And what if you are the designer on the way out? What are your rights?
There are a couple of scenarios that we should explore:
In the more likely case, however, the designer is an independent contractor. The United States copyright law regarding Work Made for Hire agreements is very specific in terms of the requirements for a valid agreement. The work must fall into a certain category as set forth in the statute and most importantly for the purposes of this discussion, must be in writing, signed by the parties and executed before the work is done. For more information on Work Made For Hire, read "Work Made For Hire Agreements."
If there is no written and signed agreement, either as a work made for hire or a license, then the site owner only obtains a non-exclusive license to use the material on the site at best. In all likelihood, no other rights get transferred to the site owner. The same Copyright law provides that, absent a valid, written transfer agreement, all exclusive rights remain with the creator of the material, in this instance the designer. (I am here considering only material created by the designer and not by the site owner and given to the designer for inclusion on the site. There are many other issues here including the question of "joint authors." For more information on this wrinkle, read "Who Owns the Copyright In Your Web Site?" and "In Bed Together: The Problems of Collaboration.")
The important issue in this regard is that if there is no written agreement, and if the site owner only has the non-exclusive right to use the designer's creative product on the web site, then the site owner does not own enough rights to empower the second designer to adapt, modify or otherwise use the creative material of the first designer. So if the owner terminates the relationship with the first designer, the owner may not have the right to allow the second designer to modify any of the first designer's work.
When one person uses the protected material of another, the second person is creating what the law refers to as a "derivative work." Only the owner of the original copyrights and those acting with his or her permission may validly create a derivative work in most circumstances. This means that unless the first designer gives the second designer permission to use and modify his or her work (an unlikely set of facts it would seem), the use by the second designer of that material may be an infringement of that first designer's work.
But there can be another form of transfer of rights and that can be by a license of some or all of the rights of the designer in the work. That license can grant all or only some of the rights and with regard to those rights that are granted, there can be limitations on use of the material. The answer to who owns what may come from reading that agreement and perhaps an understanding of what the law provides. It is only by knowing who owns what that the second designer can then know what rights he or she is going to have in and to the material already in existence.
One of the limitations that may exist is that the site owner may not have the right to license others to use the material, meaning that the site owner cannot grant the second designer any rights to the material. The second designer cannot create a derivative work out of that material even though the site owner has the right to use it on his or her site. In other words, the owner may not own what the owner needs to own to allow the second designer to use the work of the first designer.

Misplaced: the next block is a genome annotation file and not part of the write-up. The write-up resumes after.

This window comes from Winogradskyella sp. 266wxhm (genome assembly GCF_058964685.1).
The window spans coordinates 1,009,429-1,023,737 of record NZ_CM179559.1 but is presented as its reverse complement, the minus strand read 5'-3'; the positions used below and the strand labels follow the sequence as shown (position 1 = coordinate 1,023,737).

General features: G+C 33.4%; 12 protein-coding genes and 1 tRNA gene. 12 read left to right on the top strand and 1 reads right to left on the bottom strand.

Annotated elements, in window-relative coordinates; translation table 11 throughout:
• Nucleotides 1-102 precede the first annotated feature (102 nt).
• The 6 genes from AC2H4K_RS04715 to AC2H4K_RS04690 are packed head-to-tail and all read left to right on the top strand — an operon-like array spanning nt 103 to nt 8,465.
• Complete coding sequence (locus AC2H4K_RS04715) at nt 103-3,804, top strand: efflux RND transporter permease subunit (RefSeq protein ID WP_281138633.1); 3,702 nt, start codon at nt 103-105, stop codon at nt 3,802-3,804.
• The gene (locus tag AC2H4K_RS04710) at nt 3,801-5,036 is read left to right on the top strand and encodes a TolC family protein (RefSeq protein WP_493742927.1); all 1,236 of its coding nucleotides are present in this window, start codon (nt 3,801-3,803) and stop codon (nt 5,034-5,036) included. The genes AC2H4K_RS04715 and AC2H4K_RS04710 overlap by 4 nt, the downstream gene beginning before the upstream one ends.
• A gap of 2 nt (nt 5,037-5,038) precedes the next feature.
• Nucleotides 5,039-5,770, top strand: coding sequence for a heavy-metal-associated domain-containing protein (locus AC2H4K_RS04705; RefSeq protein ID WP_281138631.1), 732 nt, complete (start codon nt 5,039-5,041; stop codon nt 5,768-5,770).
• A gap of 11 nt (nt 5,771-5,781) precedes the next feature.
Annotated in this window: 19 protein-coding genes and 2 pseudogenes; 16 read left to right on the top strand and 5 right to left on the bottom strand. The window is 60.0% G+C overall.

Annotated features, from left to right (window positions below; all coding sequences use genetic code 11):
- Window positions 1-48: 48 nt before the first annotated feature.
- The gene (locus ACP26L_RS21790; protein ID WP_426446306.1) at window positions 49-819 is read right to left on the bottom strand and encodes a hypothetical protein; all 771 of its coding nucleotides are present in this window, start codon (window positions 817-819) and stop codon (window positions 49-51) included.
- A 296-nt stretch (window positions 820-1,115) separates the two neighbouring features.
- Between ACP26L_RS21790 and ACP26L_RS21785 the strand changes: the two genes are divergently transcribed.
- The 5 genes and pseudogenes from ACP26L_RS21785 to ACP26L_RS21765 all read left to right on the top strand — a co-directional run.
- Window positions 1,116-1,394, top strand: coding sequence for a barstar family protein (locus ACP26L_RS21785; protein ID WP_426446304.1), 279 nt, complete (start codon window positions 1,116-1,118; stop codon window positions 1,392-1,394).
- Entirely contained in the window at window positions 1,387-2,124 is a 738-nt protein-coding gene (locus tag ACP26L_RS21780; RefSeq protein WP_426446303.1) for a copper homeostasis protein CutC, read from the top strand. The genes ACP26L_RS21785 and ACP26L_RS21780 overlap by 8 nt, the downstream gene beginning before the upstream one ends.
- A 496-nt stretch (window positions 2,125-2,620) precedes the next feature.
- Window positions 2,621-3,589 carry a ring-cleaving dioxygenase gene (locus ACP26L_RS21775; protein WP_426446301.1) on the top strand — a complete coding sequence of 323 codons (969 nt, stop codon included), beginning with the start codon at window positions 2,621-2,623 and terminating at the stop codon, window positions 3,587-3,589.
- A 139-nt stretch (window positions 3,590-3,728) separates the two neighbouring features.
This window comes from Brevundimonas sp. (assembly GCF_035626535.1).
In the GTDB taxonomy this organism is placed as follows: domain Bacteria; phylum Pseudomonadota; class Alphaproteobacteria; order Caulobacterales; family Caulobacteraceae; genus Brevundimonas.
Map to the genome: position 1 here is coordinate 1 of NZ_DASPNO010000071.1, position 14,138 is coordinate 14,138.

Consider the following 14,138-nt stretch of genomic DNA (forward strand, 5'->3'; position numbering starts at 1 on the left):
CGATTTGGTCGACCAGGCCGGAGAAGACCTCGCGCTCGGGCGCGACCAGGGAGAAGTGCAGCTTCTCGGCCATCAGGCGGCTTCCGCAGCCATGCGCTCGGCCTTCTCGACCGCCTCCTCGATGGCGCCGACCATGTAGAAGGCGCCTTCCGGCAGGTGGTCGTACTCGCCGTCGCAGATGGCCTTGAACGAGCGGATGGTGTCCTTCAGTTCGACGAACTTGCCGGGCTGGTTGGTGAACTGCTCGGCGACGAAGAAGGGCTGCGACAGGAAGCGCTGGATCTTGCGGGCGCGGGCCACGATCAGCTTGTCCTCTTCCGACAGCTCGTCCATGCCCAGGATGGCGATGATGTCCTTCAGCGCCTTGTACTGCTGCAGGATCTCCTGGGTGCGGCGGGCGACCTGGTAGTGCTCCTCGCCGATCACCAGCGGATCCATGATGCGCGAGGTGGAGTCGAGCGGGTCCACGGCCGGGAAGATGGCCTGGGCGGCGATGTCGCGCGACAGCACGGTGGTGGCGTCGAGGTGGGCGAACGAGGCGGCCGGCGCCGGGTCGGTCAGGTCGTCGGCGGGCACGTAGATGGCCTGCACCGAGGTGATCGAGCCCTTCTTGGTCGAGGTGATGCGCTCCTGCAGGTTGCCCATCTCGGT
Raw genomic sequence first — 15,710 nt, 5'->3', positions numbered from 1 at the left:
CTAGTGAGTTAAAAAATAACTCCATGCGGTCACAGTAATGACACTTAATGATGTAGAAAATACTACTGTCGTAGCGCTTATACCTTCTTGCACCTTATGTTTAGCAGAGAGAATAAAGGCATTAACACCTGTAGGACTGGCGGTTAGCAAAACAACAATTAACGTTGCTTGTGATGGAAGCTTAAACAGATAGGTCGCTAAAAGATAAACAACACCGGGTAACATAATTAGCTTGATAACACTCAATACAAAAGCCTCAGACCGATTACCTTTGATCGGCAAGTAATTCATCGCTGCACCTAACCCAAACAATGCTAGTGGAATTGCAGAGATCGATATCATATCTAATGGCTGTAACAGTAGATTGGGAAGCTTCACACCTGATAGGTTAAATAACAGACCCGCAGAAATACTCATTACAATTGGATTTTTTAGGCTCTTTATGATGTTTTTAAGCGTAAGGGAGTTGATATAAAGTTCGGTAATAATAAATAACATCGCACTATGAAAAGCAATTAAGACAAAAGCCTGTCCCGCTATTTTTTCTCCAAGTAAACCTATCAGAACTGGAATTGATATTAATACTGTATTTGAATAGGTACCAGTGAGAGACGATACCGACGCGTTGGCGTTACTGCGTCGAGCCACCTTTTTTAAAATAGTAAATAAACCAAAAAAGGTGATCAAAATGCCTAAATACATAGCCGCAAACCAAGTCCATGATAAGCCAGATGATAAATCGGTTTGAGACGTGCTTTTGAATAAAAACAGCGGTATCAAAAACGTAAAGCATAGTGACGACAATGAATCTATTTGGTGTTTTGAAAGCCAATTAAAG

What is the effect of a copyright notice on the site? Answer: almost no effect for this purpose. (There are of course many advantages to registering a copyright. For such further information, read "Do I Need To Register My Copyrights?") The copyright notice may only apply to the site as a whole, meaning that the site owner is the copyright proprietor in the site but not necessarily the copyright proprietor every element on the site. There may be material owned by the original designer that either is or is not copyrighted but which is still owned by that designer and is subject to the hypothetical examples above.
In short, reliance on the copyright notice is completely misplaced and not advised. It does not convey enough information for the second designer to rely upon in making some of these threshold decisions.
It can be quite complex.
The best way to handle these issues is to enter into a written web site design contract before the work begins with designer number 1. It should set out all the rights and transfers of rights between the parties. In the event that this is done properly, if and when the time comes to change designers, not only may the site owner know where he or she stands but the new designer can have some workable place from which to begin the new work in relative security.
And of course the second designer must also enter into a written agreement with the site owner that covers all these as well as other issues.
Without such a writing, the designer and site owner leave themselves open to the vagaries of the Copyright law which has not yet found completely solid footing on the very slippery sands that are the Internet.
© 1996 Ivan Hoffman
This article is not intended as a substitute for legal advice. The specific facts that apply to your matter may make the outcome different than would be anticipated by you. You should consult with an attorney familiar with the issues and the laws.
No portion of this article may be copied, retransmitted,
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